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Wind sector targets R400bn post-COVID-19 economic recovery

Read time 4min 40sec

South Africa’s wind energy industry is looking to make investments of between R300 billion and R400 billion and create 25 000 jobs in the next decade.

So said industry players this week, during a virtual panel discussion on the role of wind power in SA’s economic recovery post-COVID-19.

The panel included local and international industry leaders in the wind power and economic sectors, namely Hulisani CEO Marubini Raphulu, Enertrag South Africa CEO Dr Tobias Bishof-Niemz, Meridian Economics MD Dr Grové Steyn, and Global Wind Energy Council growth and partnerships director Emerson Clarke.

The Integrated Resource Plan (IRP) 2019, SA’s energy roadmap, currently anticipates that 1 600MW of new wind will be added yearly from 2022 to 2030 and 1 000MW of utility-scale solar PV will be deployed in most years over the same period.

Bishof-Niemz estimates the wind sector alone will invest between R300 billion and R400 billion and create 25 000 construction and operations jobs in South Africa by 2030 should the 1 600MW allocation be sustained.

Employment creation from the sector will come as a relief to SA’s constrained job market after Stats SA this week revealed that unemployment in the country now sits at 30.1%.

Counting the benefits

Explaining how this can be achieved, Ntombifuthi Ntuli, CEO of the South African Wind Energy Association (SAWEA), tells ITWeb: “We have estimated that the roll out of 1.6GW per annum could attract about R40 billion to R50 billion annually from 2022 to 2030.”

She points out this would be a blend of private equity and debt financing from both local and foreign investors.

“The sector would create direct jobs every year in the various sectors of the economy, particularly in the construction, manufacturing, transportation and logistics and professional services sectors. Undeniably, the economic activity stimulated by the construction of wind farms does not only impact the sectors mentioned above that the wind sector directly interacts with,” Ntuli says.

“If the wind sector contracts a construction firm, this increases demand for construction supplies such as concrete, cables, steel for foundations, etc. This means suppliers would need to hire new factory workers to meet the increased demand; these would, therefore, count as indirect jobs.”

Similarly, she adds, if a local steel tower factory procures steel plates from a local producer, the jobs created in producing steel plates for the wind industry will count as indirect jobs.

According to Ntuli, in the wind sector, the indirect jobs are created mainly in the finance, professional and business services sectors, manufacturing, sales, transportation and warehousing, construction, mining and extraction, as well as utilities.

SAWEA CEO Ntombifuthi Ntuli.
SAWEA CEO Ntombifuthi Ntuli.

Injecting clean energy

SAWEA says there are 12 wind farm projects under construction, which are due to reach commercial operations later this year.

It notes that although the farms were selected in 2014, the flow of investments wasn’t activated.

In 2018, says the association, the power purchase agreements were signed and these projects commenced construction.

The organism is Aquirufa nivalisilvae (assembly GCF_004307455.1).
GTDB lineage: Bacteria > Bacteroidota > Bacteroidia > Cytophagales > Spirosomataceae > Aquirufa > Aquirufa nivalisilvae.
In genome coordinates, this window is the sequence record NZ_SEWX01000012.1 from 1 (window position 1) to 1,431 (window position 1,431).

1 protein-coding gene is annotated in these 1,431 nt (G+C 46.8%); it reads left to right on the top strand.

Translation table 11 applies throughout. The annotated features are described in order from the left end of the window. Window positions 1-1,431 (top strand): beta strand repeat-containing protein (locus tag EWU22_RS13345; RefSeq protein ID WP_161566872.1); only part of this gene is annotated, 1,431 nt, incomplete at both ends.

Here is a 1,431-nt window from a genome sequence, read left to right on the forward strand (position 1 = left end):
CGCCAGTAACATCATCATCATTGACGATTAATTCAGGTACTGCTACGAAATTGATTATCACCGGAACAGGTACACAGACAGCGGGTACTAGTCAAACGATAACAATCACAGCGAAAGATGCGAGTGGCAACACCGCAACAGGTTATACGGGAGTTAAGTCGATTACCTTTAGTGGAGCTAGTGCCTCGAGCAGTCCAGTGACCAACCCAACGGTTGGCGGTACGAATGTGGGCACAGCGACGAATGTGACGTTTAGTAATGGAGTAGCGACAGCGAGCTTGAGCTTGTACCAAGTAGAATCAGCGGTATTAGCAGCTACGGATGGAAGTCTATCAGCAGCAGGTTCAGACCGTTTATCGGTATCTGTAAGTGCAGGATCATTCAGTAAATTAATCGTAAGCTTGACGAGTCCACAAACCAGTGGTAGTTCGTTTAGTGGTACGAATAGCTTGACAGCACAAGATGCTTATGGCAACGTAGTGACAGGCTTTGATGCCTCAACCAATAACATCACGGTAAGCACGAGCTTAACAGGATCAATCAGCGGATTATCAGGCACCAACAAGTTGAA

The total investment of these 12 wind farms, which account for 1.4GW of clean energy for the country, amounts to around R35.9 billion.

“It is important to consider that the country’s economy is only now starting to emerge from the slowdown created by the COVID-19 lockdown, and South Africa is still technically in an energy crisis. Once the economy gets back on track, the energy demand will rise again and we will be right back to the pre-lockdown energy crisis,” it notes.

Therefore, SAWEA is urging government to fast-track the issuing of Renewable Energy Independent Power Producer Procurement Programme round five in order to close the energy supply gaps created by Eskom’s reduced energy availability factor, and the decommissioning plan tabled in the IRP 2019.

“The advantage of rolling out the renewables is that it delivers power on time and on budget within a period of 18 to 24 months, so it is the most feasible option to close the short-term capacity gap.”

Ready and able

On the whole, the wind energy sector is gearing up for the next procurement round, says SAWEA.

“The industry is ready, and has been ready for the past five years. There are several projects that have already been developed, achieving all necessary authorisations. All that is remaining is submission in the next bidding round, which we expect should be issued before the end of 2020.”

Meanwhile, during the panel discussion, Meridian Economics MD Steyn, who is modelling the economic impact of such an acceleration with the Council for Scientific and Industrial Research, argued that a large renewables-led green stimulus is one of the few substantial recovery opportunities available that do not require any fiscal resources.

Steyn called for political will and policy certainty, to push for an accelerated renewables rollout to deliver material economic and social benefits, while also bolstering much-needed energy security.

“This will create immediate economic and employment opportunities, while opening up prospects for the domestic manufacturing of renewables components. Additionally, this rollout will increase capital expenditure over the period to 2030 and lead to thousands of much-needed jobs, which will become even more crucial post-COVID-19,” he concludes.

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